Books I Love

I used to call this part “What I’m Reading” but I failed to update it very much.  So I decided to list some of my favorite books here, books I will keep on my shelves always.  Some are old, some are newer, but all are books I’d pick up and read multiple times.

  • The Foundation Trilogy, Isaac Asimov.  This was one of the first SF books I ever read, and it inspired me to become an avid SF reader, and a big fan of Dr. Asimov.
  • Stranger in a Strange Land, Robert Heinlein.  This pop-philosophy book was maybe the first novel that made me realize that books could do more than entertain — they could also make one think…
  • The Stand, Stephen King.  This epic tome made me realize the power of storytelling, as King weaves together his characters and settings into something that seemed very real to me.
  • Salem’s Lot, Stephen King.  More than any other book, this vampire tale showed me how a setting could become as important as the characters and the plot.  Salem’s Lot became a sort of character in its own right. 
  • Lamb, Christopher Moore.  This book about a teenaged Jesus (Josh) and his best friend Biff is funny, irreverent, and thought-provoking.  I sort of wish it wasn’t fiction. 
  • The Lord Of The Rings Trilogy, J.R.R. Tolkein.  A classic of fantasy literature.  I am not generally a big fantasy reader, but this one (and the Peter Jackson films) blew me away.
  • Night Shift, Stephen King.  The power of the short story, revealed to me.  I hadn’t read much Bradbury (though I had read some Asimov shorts) by the time I read this.  I liked the style and content.  It was stuff I could write.  So it influenced me a lot.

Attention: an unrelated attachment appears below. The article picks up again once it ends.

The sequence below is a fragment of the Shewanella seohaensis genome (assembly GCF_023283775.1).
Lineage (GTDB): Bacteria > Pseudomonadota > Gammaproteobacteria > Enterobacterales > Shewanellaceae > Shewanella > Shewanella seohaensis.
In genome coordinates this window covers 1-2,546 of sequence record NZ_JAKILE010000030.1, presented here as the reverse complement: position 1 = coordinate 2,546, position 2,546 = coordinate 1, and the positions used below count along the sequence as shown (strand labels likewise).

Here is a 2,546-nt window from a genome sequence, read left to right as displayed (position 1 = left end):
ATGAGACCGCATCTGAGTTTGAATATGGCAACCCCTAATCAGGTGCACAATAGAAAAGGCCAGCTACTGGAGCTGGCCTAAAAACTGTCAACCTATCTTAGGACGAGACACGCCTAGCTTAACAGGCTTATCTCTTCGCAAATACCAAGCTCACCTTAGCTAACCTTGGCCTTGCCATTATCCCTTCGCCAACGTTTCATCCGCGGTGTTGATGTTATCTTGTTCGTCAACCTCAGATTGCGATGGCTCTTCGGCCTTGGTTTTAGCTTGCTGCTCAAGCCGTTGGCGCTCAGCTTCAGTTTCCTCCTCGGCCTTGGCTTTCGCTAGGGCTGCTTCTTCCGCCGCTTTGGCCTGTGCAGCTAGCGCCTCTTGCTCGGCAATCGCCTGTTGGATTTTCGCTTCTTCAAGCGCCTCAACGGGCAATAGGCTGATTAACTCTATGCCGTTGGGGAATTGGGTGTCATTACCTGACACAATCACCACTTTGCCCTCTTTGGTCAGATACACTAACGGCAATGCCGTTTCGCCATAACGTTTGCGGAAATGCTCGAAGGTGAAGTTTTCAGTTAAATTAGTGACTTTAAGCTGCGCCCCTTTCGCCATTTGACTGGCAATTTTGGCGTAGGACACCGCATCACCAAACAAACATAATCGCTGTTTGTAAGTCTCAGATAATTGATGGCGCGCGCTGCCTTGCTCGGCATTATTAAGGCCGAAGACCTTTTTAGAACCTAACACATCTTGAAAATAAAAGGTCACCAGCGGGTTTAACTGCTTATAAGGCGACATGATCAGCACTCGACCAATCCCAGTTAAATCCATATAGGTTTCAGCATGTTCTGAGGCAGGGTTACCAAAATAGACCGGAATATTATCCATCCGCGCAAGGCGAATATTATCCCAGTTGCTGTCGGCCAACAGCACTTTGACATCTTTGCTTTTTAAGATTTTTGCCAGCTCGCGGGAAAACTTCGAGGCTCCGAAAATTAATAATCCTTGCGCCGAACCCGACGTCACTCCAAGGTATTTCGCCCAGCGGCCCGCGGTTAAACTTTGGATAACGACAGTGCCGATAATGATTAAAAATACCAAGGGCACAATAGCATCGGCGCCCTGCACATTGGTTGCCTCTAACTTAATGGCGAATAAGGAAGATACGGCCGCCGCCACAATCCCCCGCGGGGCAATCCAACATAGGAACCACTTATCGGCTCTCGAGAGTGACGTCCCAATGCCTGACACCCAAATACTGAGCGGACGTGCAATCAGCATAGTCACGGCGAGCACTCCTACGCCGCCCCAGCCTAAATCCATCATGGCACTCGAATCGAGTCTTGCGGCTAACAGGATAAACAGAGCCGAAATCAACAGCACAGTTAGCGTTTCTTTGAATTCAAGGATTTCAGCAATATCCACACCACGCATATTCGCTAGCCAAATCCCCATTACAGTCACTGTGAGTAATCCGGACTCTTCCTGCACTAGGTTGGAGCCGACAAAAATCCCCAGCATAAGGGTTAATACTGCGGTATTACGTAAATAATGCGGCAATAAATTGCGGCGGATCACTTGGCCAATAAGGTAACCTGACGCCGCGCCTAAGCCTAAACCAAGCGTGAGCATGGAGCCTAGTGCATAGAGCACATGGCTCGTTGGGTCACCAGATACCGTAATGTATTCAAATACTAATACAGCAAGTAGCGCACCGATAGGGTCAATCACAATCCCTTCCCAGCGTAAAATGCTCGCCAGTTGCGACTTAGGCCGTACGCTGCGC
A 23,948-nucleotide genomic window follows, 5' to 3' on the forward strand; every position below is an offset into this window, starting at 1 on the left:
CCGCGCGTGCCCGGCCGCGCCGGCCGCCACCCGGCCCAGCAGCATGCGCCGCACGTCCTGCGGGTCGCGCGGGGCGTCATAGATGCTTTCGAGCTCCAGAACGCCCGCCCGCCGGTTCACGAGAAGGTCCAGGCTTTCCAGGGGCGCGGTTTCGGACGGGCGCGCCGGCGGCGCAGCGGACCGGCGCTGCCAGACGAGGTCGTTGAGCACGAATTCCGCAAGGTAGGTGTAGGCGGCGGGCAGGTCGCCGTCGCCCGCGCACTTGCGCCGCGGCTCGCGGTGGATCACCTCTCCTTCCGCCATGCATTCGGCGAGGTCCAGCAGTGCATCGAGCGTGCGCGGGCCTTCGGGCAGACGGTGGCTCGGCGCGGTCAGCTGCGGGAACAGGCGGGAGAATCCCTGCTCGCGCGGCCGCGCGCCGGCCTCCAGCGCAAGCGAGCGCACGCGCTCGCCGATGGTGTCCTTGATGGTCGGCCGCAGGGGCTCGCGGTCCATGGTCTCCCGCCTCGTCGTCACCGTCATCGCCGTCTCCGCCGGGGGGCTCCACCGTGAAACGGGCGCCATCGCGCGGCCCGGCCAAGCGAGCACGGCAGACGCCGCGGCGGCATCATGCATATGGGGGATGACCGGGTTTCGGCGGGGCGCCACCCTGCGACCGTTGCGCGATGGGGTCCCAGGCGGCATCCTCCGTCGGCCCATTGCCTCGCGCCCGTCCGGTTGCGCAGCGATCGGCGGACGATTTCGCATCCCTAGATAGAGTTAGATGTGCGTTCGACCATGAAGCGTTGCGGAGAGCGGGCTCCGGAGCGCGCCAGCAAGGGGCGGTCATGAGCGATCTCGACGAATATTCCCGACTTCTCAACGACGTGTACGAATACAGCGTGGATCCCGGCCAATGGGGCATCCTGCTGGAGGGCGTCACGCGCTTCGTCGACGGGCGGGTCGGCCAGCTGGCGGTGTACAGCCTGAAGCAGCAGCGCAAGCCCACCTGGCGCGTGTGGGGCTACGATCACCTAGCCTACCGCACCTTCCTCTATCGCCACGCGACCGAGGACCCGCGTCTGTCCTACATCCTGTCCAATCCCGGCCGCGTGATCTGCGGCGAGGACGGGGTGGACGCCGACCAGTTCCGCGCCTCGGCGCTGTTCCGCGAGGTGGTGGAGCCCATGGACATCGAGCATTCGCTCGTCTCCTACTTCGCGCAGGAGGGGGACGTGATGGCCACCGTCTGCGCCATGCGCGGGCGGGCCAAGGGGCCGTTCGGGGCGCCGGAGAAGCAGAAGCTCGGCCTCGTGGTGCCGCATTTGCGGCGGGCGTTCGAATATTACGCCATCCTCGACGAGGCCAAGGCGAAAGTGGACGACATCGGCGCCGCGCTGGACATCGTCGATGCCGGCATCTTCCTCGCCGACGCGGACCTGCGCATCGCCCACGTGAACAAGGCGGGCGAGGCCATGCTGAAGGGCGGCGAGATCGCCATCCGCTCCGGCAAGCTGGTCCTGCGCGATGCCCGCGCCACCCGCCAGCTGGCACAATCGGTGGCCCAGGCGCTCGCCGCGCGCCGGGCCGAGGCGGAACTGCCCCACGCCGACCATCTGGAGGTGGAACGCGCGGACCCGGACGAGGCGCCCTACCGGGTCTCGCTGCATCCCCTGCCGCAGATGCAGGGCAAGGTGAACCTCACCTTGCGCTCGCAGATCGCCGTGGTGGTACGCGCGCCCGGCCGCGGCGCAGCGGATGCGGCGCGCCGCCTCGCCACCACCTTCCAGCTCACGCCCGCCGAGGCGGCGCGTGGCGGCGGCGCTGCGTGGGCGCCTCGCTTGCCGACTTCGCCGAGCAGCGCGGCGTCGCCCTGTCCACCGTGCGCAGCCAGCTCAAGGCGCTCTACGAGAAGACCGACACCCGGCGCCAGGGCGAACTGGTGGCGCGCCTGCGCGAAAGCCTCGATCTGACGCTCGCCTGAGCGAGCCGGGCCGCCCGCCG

• Tell No One, Harlan Coben.  Coben’s books in general grab me and don’t want to let go.  His thing for twists and turns in the plot, where nothing is as it seems, and usually things are a result of some echo from the past, just amazes me every time I read one of his stories.  I’ve read so many that I’m almost numb to these plot twists now, and I expect them, but usually the story is so good and so well-plotted that I’m still a little bit amazed.
  • 11/22/63, Stephen King.  Notice a lot of Stephen King on here?  Yeah, I think he’s a pretty good writer.  His endings aren’t always the strongest, but this one ends well and was a really cool story. 

I’ll add more as I think of them.  For now, that’s a pretty good start.

*****

 

One thought on “Books I Love

  1. Steven M. Moore

    Hi Scott,
    I’m honored to be in such good company.
    I’m doing another book for a Bookpleasures review right now.
    Heading for the summer doldrums as far as movies are concerned, so it’s a good time to catch up on that old TBRoR list (‘to be read or reviewed”). It grows too fast these days.
    I always get some comic relief from politics, of course. 🙂
    r/Steve

    Reply

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